The City of Wrangell asked its residents to curb their water consumption this summer. Now, after four months, the water advisory was lifted today.

The advisory went into effect due to summer’s normally dry weather and the region’s ongoing drought.  Two seafood processors also take their toll on the town’s water supply during summer fishing seasons.

But city officials say they see the light at the end of the tunnel.  Wrangell’s city manager Lisa Von Bargen cites recent rainfall and the upcoming, traditionally rainy months. 

Two seafood processors are closing their plants for the summer, meaning more water for residents. While the advisory persisted for months, the situation never turned dire. Von Bargen thanks the residents for being conscientious.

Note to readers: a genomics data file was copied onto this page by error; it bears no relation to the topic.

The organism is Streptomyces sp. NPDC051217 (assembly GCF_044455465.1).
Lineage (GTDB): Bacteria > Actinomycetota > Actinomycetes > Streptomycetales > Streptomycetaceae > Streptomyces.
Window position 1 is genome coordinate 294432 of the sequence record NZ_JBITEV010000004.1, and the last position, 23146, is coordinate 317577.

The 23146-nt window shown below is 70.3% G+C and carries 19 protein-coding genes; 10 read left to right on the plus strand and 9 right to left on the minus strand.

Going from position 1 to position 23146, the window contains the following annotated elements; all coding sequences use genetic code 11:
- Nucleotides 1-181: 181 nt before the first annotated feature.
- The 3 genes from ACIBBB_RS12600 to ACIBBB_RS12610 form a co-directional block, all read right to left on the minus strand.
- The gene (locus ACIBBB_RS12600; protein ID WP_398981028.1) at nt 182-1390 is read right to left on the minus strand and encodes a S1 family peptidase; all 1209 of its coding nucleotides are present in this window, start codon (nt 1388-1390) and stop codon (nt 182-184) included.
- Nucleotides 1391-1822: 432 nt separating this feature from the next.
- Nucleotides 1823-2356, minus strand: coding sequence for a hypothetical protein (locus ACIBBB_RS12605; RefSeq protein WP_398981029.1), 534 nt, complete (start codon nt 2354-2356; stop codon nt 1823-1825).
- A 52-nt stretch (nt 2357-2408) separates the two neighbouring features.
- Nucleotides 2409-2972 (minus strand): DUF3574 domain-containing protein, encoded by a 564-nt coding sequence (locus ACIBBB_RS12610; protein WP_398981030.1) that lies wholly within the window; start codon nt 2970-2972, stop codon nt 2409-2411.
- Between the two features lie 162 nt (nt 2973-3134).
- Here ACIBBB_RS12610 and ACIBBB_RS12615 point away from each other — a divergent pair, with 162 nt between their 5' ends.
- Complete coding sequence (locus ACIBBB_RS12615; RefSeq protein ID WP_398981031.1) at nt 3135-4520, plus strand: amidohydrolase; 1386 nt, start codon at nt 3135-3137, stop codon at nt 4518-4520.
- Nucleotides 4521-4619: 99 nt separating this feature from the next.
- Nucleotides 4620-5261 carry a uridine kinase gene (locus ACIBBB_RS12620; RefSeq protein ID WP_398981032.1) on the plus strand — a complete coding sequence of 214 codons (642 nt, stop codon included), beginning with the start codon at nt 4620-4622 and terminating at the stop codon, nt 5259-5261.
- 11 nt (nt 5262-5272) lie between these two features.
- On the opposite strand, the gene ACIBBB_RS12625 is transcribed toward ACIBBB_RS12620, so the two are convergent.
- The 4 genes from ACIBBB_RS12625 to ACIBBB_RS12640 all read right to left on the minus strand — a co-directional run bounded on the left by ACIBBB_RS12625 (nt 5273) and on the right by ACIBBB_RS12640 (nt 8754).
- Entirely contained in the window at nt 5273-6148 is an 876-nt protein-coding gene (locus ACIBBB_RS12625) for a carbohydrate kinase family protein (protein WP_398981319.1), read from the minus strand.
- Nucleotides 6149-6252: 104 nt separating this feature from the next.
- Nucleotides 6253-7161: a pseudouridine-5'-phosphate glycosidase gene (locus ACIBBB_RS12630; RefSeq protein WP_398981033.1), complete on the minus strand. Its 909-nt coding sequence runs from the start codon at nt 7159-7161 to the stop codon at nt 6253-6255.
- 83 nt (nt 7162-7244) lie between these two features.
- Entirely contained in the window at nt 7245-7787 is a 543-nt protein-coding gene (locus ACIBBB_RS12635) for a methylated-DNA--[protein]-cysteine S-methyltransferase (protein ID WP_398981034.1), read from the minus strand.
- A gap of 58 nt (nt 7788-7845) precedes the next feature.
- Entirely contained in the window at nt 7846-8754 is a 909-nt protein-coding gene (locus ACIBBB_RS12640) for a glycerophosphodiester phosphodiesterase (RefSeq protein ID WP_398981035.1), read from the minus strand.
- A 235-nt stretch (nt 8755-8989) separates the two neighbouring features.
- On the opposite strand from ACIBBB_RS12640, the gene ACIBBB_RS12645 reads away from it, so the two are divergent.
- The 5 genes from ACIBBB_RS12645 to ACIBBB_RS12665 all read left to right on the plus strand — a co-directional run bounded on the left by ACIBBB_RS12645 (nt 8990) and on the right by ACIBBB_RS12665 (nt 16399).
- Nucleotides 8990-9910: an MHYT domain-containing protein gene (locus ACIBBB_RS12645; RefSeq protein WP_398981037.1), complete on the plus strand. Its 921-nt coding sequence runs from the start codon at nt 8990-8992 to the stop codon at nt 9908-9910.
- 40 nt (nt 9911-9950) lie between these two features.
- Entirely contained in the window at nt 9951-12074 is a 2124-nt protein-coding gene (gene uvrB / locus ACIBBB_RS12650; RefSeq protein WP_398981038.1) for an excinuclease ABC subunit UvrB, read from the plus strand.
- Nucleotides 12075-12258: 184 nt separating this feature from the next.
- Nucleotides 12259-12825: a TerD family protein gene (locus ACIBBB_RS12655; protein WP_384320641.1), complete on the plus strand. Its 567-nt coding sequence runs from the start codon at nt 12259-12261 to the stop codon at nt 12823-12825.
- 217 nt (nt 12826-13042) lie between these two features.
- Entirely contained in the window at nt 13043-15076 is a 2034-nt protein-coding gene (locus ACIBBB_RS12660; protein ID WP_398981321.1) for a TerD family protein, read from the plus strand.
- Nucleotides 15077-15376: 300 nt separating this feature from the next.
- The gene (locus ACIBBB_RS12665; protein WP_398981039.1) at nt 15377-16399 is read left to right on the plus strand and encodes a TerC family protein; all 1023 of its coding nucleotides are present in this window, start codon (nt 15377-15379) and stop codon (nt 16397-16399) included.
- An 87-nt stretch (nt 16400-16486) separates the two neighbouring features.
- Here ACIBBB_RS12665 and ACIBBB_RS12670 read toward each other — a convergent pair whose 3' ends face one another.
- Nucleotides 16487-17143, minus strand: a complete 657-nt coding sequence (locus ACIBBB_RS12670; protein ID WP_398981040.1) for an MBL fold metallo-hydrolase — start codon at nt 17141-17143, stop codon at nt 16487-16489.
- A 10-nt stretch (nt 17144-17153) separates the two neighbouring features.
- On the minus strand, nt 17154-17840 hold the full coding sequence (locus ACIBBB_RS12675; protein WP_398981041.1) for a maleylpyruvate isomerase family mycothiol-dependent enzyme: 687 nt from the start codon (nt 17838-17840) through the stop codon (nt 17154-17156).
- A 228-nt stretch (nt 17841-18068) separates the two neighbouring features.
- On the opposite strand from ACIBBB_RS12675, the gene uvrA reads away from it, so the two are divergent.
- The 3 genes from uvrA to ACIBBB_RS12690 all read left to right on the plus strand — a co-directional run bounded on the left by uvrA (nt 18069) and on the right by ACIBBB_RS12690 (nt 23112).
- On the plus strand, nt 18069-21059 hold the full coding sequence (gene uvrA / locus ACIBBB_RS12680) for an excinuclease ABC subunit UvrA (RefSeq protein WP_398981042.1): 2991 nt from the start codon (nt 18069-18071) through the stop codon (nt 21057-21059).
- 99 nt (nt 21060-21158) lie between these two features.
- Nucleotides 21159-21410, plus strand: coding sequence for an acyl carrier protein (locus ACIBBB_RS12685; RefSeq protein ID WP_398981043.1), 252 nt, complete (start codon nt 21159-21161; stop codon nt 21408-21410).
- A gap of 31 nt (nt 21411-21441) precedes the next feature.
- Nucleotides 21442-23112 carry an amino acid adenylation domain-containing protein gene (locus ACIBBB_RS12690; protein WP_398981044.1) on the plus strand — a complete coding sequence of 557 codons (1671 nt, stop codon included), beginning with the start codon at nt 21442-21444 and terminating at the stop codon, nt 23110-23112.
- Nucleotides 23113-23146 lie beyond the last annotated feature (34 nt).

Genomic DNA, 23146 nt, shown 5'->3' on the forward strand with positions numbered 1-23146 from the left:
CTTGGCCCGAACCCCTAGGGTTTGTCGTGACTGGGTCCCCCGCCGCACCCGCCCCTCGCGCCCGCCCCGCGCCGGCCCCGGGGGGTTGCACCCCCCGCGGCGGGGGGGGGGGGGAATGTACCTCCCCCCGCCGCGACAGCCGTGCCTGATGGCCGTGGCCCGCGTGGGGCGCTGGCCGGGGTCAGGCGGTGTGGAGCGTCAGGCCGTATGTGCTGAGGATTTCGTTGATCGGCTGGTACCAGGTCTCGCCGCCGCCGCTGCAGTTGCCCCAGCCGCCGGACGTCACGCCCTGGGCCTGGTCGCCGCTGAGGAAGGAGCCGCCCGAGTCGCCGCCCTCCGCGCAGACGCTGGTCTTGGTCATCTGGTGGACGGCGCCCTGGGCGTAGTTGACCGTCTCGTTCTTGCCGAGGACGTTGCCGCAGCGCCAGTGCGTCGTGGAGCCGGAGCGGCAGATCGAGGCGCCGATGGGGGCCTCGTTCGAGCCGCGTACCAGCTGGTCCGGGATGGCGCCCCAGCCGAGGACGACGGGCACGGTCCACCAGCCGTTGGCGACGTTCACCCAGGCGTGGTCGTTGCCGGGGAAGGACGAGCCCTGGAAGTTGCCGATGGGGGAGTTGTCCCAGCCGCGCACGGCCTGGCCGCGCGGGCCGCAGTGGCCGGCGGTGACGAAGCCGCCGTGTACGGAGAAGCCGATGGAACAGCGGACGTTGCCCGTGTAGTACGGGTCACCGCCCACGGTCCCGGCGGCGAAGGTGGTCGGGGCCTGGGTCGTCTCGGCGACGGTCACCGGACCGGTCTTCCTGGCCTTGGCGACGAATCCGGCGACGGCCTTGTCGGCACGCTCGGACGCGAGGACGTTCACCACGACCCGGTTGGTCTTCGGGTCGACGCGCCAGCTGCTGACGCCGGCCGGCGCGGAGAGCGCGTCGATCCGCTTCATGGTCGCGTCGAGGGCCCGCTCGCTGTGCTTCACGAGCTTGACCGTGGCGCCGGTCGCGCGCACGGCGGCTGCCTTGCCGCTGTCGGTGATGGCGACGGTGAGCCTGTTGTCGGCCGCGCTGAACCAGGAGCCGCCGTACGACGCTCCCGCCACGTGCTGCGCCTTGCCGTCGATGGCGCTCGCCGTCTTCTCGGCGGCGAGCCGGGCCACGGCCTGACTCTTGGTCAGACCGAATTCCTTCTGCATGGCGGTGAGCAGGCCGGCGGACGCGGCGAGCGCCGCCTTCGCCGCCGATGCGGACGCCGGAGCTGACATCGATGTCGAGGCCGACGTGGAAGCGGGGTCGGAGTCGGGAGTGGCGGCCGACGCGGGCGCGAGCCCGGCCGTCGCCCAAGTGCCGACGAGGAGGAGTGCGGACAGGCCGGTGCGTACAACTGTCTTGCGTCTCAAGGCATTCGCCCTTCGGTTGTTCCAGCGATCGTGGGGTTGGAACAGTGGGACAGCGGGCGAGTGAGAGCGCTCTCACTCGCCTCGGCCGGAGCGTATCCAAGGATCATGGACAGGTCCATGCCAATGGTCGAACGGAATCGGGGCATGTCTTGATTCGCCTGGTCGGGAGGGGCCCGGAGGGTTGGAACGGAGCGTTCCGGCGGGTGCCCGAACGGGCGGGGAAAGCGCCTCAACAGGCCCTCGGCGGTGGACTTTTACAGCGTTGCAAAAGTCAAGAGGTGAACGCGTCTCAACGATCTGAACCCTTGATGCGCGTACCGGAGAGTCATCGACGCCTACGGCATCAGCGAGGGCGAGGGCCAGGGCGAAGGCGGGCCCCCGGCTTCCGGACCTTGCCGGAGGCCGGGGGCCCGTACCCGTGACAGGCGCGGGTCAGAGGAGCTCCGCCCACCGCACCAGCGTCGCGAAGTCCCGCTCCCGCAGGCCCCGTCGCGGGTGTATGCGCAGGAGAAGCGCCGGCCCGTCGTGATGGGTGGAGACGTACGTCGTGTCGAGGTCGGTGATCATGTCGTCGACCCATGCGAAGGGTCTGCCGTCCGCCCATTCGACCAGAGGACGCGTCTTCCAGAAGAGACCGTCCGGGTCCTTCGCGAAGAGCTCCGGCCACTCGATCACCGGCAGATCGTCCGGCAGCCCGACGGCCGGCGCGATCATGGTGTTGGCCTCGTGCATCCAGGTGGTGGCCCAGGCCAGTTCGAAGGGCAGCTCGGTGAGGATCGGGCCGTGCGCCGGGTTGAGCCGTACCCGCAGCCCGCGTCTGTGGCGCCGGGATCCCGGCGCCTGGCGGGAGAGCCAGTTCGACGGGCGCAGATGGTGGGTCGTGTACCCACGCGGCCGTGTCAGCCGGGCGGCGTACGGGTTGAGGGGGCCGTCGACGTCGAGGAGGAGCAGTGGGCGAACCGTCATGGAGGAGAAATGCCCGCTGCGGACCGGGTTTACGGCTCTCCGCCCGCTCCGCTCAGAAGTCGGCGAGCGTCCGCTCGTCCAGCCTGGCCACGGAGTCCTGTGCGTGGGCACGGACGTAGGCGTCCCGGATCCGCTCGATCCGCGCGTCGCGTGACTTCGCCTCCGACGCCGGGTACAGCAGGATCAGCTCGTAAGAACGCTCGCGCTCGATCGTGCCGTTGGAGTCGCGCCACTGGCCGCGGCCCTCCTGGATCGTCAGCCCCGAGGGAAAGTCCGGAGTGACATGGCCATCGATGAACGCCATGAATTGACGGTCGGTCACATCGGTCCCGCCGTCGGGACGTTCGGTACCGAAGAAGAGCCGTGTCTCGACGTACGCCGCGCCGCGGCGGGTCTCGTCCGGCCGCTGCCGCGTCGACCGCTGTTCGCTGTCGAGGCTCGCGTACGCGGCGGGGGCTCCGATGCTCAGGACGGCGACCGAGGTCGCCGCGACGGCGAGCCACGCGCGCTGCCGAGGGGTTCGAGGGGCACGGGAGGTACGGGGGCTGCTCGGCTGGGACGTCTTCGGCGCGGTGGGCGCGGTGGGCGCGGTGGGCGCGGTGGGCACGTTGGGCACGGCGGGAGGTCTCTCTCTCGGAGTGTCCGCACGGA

“The community responded fantastically when we asked them to take conservation measures into serious consideration,” Von Bargen said.

Wrangell’s public works department estimates total residential consumption at one point dropped 100 gallons per minute. Summer consumption hovers around 700 gallons per minute.

Processors Sea Level and Trident coordinated with the city to lessen strains on the plant.

Dry weather did result in one tough decision. The city canceled Wrangell’s Independence Day fireworks. While the Alaska State Fire Marshal excluded Wrangell from the burn ban around the holiday, the city said there was not enough water on hand for fire suppression.

The National Weather Service forecasts the town will receive higher than normal precipitation this fall. According to the U.S. Drought Monitor, Alaska’s southern panhandle remains in a severe to extreme drought.